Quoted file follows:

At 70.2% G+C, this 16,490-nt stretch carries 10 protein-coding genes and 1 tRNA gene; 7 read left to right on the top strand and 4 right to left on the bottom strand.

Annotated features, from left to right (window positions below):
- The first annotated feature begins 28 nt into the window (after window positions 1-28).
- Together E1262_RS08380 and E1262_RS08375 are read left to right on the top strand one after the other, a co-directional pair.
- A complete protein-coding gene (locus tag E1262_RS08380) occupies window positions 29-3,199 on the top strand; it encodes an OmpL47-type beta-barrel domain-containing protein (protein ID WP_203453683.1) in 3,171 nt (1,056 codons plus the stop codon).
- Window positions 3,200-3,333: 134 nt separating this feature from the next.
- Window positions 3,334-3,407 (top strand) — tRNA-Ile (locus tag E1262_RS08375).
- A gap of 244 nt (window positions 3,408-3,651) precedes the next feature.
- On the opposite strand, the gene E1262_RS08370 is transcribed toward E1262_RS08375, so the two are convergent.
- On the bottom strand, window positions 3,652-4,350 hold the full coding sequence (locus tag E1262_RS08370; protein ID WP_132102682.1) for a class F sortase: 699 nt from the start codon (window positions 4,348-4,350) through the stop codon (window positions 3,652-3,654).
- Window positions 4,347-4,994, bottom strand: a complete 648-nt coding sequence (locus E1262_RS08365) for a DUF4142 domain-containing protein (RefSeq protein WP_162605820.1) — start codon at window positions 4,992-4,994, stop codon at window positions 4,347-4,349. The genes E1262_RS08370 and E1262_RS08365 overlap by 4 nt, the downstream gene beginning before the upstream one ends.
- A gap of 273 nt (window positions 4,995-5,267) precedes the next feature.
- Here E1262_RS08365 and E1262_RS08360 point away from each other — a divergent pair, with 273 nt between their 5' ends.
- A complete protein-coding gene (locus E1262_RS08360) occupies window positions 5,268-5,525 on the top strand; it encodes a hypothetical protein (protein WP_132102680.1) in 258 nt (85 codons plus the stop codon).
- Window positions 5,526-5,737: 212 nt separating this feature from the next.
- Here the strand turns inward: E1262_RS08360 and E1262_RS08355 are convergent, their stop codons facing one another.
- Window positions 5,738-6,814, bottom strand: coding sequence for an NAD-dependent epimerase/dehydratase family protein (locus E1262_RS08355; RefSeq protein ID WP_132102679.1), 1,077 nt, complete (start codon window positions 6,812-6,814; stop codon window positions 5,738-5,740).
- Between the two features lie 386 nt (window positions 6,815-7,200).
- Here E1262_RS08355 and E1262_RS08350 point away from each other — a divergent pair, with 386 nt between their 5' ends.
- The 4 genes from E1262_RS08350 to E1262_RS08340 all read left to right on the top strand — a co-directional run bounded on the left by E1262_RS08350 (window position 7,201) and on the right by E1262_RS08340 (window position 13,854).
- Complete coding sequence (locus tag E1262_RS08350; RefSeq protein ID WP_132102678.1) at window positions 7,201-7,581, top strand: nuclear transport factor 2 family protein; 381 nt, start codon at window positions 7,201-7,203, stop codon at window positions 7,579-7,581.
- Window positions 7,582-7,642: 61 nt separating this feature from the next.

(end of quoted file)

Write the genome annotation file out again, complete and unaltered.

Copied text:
At 70.2% G+C, this 16,490-nt stretch carries 10 protein-coding genes and 1 tRNA gene; 7 read left to right on the top strand and 4 right to left on the bottom strand.

Annotated features, from left to right (window positions below):
- The first annotated feature begins 28 nt into the window (after window positions 1-28).
- Together E1262_RS08380 and E1262_RS08375 are read left to right on the top strand one after the other, a co-directional pair.
- A complete protein-coding gene (locus tag E1262_RS08380) occupies window positions 29-3,199 on the top strand; it encodes an OmpL47-type beta-barrel domain-containing protein (protein ID WP_203453683.1) in 3,171 nt (1,056 codons plus the stop codon).
- Window positions 3,200-3,333: 134 nt separating this feature from the next.
- Window positions 3,334-3,407 (top strand) — tRNA-Ile (locus tag E1262_RS08375).
- A gap of 244 nt (window positions 3,408-3,651) precedes the next feature.
- On the opposite strand, the gene E1262_RS08370 is transcribed toward E1262_RS08375, so the two are convergent.
- On the bottom strand, window positions 3,652-4,350 hold the full coding sequence (locus tag E1262_RS08370; protein ID WP_132102682.1) for a class F sortase: 699 nt from the start codon (window positions 4,348-4,350) through the stop codon (window positions 3,652-3,654).
- Window positions 4,347-4,994, bottom strand: a complete 648-nt coding sequence (locus E1262_RS08365) for a DUF4142 domain-containing protein (RefSeq protein WP_162605820.1) — start codon at window positions 4,992-4,994, stop codon at window positions 4,347-4,349. The genes E1262_RS08370 and E1262_RS08365 overlap by 4 nt, the downstream gene beginning before the upstream one ends.
- A gap of 273 nt (window positions 4,995-5,267) precedes the next feature.
- Here E1262_RS08365 and E1262_RS08360 point away from each other — a divergent pair, with 273 nt between their 5' ends.
- A complete protein-coding gene (locus E1262_RS08360) occupies window positions 5,268-5,525 on the top strand; it encodes a hypothetical protein (protein WP_132102680.1) in 258 nt (85 codons plus the stop codon).
- Window positions 5,526-5,737: 212 nt separating this feature from the next.
- Here the strand turns inward: E1262_RS08360 and E1262_RS08355 are convergent, their stop codons facing one another.
- Window positions 5,738-6,814, bottom strand: coding sequence for an NAD-dependent epimerase/dehydratase family protein (locus E1262_RS08355; RefSeq protein ID WP_132102679.1), 1,077 nt, complete (start codon window positions 6,812-6,814; stop codon window positions 5,738-5,740).
- Between the two features lie 386 nt (window positions 6,815-7,200).
- Here E1262_RS08355 and E1262_RS08350 point away from each other — a divergent pair, with 386 nt between their 5' ends.
- The 4 genes from E1262_RS08350 to E1262_RS08340 all read left to right on the top strand — a co-directional run bounded on the left by E1262_RS08350 (window position 7,201) and on the right by E1262_RS08340 (window position 13,854).
- Complete coding sequence (locus tag E1262_RS08350; RefSeq protein ID WP_132102678.1) at window positions 7,201-7,581, top strand: nuclear transport factor 2 family protein; 381 nt, start codon at window positions 7,201-7,203, stop codon at window positions 7,579-7,581.
- Window positions 7,582-7,642: 61 nt separating this feature from the next.